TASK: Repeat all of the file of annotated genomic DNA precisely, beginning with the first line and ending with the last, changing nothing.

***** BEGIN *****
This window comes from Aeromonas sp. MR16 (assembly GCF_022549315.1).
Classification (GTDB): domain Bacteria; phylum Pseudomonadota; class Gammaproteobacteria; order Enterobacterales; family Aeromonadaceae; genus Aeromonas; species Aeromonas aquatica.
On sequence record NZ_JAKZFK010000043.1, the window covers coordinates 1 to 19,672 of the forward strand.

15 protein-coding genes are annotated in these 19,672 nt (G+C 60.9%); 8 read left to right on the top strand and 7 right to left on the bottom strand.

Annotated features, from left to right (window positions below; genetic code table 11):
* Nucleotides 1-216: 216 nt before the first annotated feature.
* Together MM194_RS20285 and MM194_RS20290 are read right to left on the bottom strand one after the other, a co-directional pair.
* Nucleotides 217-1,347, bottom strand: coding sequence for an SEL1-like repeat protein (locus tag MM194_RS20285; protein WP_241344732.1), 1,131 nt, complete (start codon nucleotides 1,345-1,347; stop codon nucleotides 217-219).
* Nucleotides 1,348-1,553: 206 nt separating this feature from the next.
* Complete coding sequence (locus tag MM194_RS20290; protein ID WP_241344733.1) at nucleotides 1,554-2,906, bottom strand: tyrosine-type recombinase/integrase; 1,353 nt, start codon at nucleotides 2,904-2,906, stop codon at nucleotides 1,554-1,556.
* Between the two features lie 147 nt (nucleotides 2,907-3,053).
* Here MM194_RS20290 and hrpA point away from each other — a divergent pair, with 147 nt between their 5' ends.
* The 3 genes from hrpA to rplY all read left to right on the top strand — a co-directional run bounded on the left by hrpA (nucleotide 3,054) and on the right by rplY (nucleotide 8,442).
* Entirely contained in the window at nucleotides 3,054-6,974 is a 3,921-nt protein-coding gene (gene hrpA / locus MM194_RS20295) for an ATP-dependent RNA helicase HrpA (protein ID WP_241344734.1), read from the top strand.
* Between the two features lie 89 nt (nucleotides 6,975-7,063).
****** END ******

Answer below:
This window comes from Aeromonas sp. MR16 (assembly GCF_022549315.1).
Classification (GTDB): domain Bacteria; phylum Pseudomonadota; class Gammaproteobacteria; order Enterobacterales; family Aeromonadaceae; genus Aeromonas; species Aeromonas aquatica.
On sequence record NZ_JAKZFK010000043.1, the window covers coordinates 1 to 19,672 of the forward strand.

15 protein-coding genes are annotated in these 19,672 nt (G+C 60.9%); 8 read left to right on the top strand and 7 right to left on the bottom strand.

Annotated features, from left to right (window positions below; genetic code table 11):
* Nucleotides 1-216: 216 nt before the first annotated feature.
* Together MM194_RS20285 and MM194_RS20290 are read right to left on the bottom strand one after the other, a co-directional pair.
* Nucleotides 217-1,347, bottom strand: coding sequence for an SEL1-like repeat protein (locus tag MM194_RS20285; protein WP_241344732.1), 1,131 nt, complete (start codon nucleotides 1,345-1,347; stop codon nucleotides 217-219).
* Nucleotides 1,348-1,553: 206 nt separating this feature from the next.
* Complete coding sequence (locus tag MM194_RS20290; protein ID WP_241344733.1) at nucleotides 1,554-2,906, bottom strand: tyrosine-type recombinase/integrase; 1,353 nt, start codon at nucleotides 2,904-2,906, stop codon at nucleotides 1,554-1,556.
* Between the two features lie 147 nt (nucleotides 2,907-3,053).
* Here MM194_RS20290 and hrpA point away from each other — a divergent pair, with 147 nt between their 5' ends.
* The 3 genes from hrpA to rplY all read left to right on the top strand — a co-directional run bounded on the left by hrpA (nucleotide 3,054) and on the right by rplY (nucleotide 8,442).
* Entirely contained in the window at nucleotides 3,054-6,974 is a 3,921-nt protein-coding gene (gene hrpA / locus MM194_RS20295) for an ATP-dependent RNA helicase HrpA (protein ID WP_241344734.1), read from the top strand.
* Between the two features lie 89 nt (nucleotides 6,975-7,063).